Three of the things seem more-or-less routine, but one of them is not.
|View from Liberty|
|View from Mission: Long and Low|
|Typical proportions are closer to square|
The Houses of Grant Neighborhood
My gut is that we would actually be better served in this particular place by a building form that is not trying to mimic - and even camouflage itself in - an historic style in order to be "compatible" with the Historic District.
Our Historic Preservation Code, however, tends to the opposite conclusion. SRC 230.035(b)(1)(C) requires that
The design reflects, but does not replicate, the architectural style of historic contributing buildings in the district.So there's that. But it seems to lead here to an aesthetic misfire.
You might have a different opinion, and it would be interesting to hear from folks who think the vintage 1920s look is actually the best approach.
The site itself has been contested. In 2007 Salem Weekly wrote about the "demolition by neglect" that was underway, and in 2010 the SHINE historical digest covered the demolition itself.
But here we are with an empty lot on a changing Mission Street. There is no reason not to allow a podiatrist office here.
But is trying to ape a Craftsman Bungalow actually the best design solution?
What do you think?
Other items on the agenda, which at least from here do not seem controversial:
- The new footbridge along Court Street just east of 18th Street.
- A residence on High Street applying to be considered a "Local Landmark."
- A proposal to add a vintage caboose to the whole Mission Mill complex - a little train history next to the Train Depot.
The Public Hearing will be Thursday, September 15th.
|Statesman, September 27th, 1925|
Update, September 14th
The Commission meets tomorrow and you know what? This is faint praise, but it's true, it doesn't suck!
|Looking NE from Liberty|
|Looking SE through intersection of Liberty and Mission|
If these elevations are accurate, it's not as out of balance as I feared it might be. It's still inelegant, but it's not grotesque. Maybe there's some refinements or adjustments the HLC might request - the facade on Mission St might be articulated more to break up the facade, and it could use another entry. It doesn't really relate organically to the Mission St sidewalk. You can nitpick at it if you like, and you wouldn't necessarily be wrong. But the big picture seems decent enough.
The Staff Report recommends approval, and as far as these things go, there doesn't seem much reason to contest it.
It looks like the written record will be held open for another 7 days in case SCAN wants to bring more criticism, and maybe it will have to get voted on next month. Maybe, too, the zoning change Hearing on the 20th will complicate things. In the meantime, it seems neither catastrophic nor terrible.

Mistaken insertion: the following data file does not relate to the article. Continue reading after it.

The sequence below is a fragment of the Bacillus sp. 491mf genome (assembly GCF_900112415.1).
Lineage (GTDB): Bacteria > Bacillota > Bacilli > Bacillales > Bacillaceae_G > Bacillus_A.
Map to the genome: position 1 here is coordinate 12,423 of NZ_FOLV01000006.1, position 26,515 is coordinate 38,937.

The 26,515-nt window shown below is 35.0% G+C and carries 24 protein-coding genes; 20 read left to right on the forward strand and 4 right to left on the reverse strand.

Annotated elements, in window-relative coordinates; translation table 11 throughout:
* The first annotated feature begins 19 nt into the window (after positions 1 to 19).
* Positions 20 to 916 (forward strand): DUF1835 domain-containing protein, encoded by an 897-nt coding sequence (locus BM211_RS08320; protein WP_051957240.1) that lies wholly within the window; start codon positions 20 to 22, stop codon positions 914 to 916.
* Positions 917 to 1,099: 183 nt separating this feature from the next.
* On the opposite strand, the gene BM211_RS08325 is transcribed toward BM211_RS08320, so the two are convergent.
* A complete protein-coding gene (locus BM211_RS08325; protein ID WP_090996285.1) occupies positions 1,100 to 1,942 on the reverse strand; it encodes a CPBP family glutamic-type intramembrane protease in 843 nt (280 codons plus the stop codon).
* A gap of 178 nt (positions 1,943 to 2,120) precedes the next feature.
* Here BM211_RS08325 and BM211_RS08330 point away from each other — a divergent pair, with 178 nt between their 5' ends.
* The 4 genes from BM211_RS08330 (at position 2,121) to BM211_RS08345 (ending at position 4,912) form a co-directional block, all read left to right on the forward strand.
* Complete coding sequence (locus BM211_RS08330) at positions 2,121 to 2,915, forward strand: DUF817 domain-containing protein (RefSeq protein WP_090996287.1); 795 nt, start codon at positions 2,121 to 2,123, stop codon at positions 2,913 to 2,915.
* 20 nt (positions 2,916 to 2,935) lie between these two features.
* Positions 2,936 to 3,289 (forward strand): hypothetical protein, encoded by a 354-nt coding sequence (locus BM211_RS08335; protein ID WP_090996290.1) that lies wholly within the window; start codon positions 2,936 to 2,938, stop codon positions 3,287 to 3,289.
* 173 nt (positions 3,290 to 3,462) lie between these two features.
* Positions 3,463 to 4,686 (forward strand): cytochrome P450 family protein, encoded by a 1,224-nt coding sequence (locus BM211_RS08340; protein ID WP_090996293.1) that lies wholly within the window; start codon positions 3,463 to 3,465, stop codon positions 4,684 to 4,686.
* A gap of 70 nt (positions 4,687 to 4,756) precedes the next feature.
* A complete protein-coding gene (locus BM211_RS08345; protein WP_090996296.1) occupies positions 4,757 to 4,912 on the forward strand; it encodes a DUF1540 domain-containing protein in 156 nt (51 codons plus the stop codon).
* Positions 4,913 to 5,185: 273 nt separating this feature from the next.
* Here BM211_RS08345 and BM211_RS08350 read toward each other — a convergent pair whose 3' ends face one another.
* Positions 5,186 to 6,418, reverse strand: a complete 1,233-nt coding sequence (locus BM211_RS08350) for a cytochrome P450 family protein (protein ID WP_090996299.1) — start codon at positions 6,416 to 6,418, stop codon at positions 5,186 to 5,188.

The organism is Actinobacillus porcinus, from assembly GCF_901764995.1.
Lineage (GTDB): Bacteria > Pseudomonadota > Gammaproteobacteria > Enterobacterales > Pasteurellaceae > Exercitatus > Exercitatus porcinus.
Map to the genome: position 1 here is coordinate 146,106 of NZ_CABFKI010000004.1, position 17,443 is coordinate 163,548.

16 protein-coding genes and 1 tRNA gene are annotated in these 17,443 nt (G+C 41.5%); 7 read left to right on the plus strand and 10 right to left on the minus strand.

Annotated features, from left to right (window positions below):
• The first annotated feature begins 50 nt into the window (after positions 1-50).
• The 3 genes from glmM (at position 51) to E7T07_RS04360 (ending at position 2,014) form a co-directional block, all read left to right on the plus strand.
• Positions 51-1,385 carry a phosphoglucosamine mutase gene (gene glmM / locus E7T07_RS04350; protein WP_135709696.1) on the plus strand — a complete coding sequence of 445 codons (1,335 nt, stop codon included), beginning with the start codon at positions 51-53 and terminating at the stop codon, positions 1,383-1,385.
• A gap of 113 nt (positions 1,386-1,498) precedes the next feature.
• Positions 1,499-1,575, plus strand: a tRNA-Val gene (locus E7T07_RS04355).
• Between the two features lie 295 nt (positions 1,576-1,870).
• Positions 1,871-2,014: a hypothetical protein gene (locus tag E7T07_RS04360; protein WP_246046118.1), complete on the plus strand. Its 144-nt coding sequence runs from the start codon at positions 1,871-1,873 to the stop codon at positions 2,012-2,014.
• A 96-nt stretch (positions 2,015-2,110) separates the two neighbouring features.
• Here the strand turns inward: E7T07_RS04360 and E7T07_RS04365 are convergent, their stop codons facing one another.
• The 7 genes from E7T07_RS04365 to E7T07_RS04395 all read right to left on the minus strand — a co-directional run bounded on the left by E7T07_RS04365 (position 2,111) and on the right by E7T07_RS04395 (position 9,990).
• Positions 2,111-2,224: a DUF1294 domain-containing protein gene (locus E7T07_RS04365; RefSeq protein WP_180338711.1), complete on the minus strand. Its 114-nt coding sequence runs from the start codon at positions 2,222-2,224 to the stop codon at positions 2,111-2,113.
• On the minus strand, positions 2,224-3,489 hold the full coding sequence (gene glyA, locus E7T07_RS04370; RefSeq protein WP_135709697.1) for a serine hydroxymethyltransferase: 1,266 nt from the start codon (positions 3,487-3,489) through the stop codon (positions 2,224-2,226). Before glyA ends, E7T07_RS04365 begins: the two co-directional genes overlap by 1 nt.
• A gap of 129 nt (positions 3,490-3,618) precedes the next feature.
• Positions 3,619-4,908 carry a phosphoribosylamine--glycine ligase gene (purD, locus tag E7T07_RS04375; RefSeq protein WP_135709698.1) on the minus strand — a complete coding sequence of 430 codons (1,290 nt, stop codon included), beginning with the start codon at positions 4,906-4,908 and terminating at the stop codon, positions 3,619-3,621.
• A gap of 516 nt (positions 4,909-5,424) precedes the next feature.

Update 2, September 19th
Here's the Staff Report on the zoning change, which recommends approval.
This discussion of encroachment seems nuanced and reasonable, and interestingly seems to lean in the direction of a form-based code type interpretation:
Neither the classification of historic districts or resources as "Residential" or "Commercial," nor the design standards which implement tham take the place of the zoning code in establishing permitted land uses. The predominantly residential Gaiety Hill/Bush's Pasture Park Historic District includes some non-residential uses, just as the "Commercial" Salem downtown Historic District includes some residential uses. In summary, the Residential Historic District designation is implemented by standards limiting incompatible design, materials, scale, and intensity of development - but not the specific uses allowed on the subject property....Some critics want to freeze the district in its "period of significance" from 1878 to 1938, but of course that would be peak streetcar era, and critics may not also be willing to dethrone the personal automobile for residents. Our historicism is not always deeply considered, and the City here may actually situate the historic district in a stronger sense of unfolding and active history than do critics, who sometimes want something more static.
The CO (Commercial Office) zone is frequently found along buffers between single family residential areas and more intensive commercial uses...City records indicated that CO zoning has abutted RS zoning along the corridor since at least 1976, prior to the designation of the Gaiety Hill/Bush's Pasture Park Historic District.
At any rate, I find the City's answers persuasive here.